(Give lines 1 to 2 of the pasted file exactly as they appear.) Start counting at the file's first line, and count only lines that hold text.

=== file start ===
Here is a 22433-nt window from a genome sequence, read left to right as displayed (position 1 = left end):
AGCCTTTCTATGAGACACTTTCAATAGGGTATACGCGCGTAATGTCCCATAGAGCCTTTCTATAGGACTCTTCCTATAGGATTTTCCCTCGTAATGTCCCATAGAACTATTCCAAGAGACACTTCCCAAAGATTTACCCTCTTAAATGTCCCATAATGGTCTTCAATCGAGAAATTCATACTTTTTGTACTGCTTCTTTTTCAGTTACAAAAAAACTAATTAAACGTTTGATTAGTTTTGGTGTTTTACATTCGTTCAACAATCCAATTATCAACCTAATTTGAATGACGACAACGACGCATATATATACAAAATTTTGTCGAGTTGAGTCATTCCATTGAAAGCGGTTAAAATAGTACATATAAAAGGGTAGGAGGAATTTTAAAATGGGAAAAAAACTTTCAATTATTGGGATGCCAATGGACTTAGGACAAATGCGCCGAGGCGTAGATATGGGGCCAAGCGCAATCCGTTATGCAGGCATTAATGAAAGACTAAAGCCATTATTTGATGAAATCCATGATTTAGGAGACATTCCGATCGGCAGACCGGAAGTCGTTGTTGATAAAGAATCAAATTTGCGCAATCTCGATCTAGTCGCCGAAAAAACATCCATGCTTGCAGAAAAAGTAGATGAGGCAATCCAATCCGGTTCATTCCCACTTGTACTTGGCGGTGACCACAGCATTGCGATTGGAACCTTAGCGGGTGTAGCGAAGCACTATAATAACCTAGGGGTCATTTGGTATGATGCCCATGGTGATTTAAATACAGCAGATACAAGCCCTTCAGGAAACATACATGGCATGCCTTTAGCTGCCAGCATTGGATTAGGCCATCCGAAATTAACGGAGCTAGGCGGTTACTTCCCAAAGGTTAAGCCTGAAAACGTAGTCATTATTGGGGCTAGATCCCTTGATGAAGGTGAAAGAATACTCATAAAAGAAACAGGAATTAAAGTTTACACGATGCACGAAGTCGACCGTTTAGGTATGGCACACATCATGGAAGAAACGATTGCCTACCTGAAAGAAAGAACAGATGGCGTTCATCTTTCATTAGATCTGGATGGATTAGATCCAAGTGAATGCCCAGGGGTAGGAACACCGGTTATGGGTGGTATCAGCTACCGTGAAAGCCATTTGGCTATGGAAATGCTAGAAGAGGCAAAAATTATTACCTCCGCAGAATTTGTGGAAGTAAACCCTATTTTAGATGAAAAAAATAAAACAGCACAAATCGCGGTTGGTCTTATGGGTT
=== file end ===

Here is a 22433-nt window from a genome sequence, read left to right as displayed (position 1 = left end):
AGCCTTTCTATGAGACACTTTCAATAGGGTATACGCGCGTAATGTCCCATAGAGCCTTTCTATAGGACTCTTCCTATAGGATTTTCCCTCGTAATGTCCCATAGAACTATTCCAAGAGACACTTCCCAAAGATTTACCCTCTTAAATGTCCCATAATGGTCTTCAATCGAGAAATTCATACTTTTTGTACTGCTTCTTTTTCAGTTACAAAAAAACTAATTAAACGTTTGATTAGTTTTGGTGTTTTACATTCGTTCAACAATCCAATTATCAACCTAATTTGAATGACGACAACGACGCATATATATACAAAATTTTGTCGAGTTGAGTCATTCCATTGAAAGCGGTTAAAATAGTACATATAAAAGGGTAGGAGGAATTTTAAAATGGGAAAAAAACTTTCAATTATTGGGATGCCAATGGACTTAGGACAAATGCGCCGAGGCGTAGATATGGGGCCAAGCGCAATCCGTTATGCAGGCATTAATGAAAGACTAAAGCCATTATTTGATGAAATCCATGATTTAGGAGACATTCCGATCGGCAGACCGGAAGTCGTTGTTGATAAAGAATCAAATTTGCGCAATCTCGATCTAGTCGCCGAAAAAACATCCATGCTTGCAGAAAAAGTAGATGAGGCAATCCAATCCGGTTCATTCCCACTTGTACTTGGCGGTGACCACAGCATTGCGATTGGAACCTTAGCGGGTGTAGCGAAGCACTATAATAACCTAGGGGTCATTTGGTATGATGCCCATGGTGATTTAAATACAGCAGATACAAGCCCTTCAGGAAACATACATGGCATGCCTTTAGCTGCCAGCATTGGATTAGGCCATCCGAAATTAACGGAGCTAGGCGGTTACTTCCCAAAGGTTAAGCCTGAAAACGTAGTCATTATTGGGGCTAGATCCCTTGATGAAGGTGAAAGAATACTCATAAAAGAAACAGGAATTAAAGTTTACACGATGCACGAAGTCGACCGTTTAGGTATGGCACACATCATGGAAGAAACGATTGCCTACCTGAAAGAAAGAACAGATGGCGTTCATCTTTCATTAGATCTGGATGGATTAGATCCAAGTGAATGCCCAGGGGTAGGAACACCGGTTATGGGTGGTATCAGCTACCGTGAAAGCCATTTGGCTATGGAAATGCTAGAAGAGGCAAAAATTATTACCTCCGCAGAATTTGTGGAAGTAAACCCTATTTTAGATGAAAAAAATAAAACAGCACAAATCGCGGTTGGTCTTATGGGTT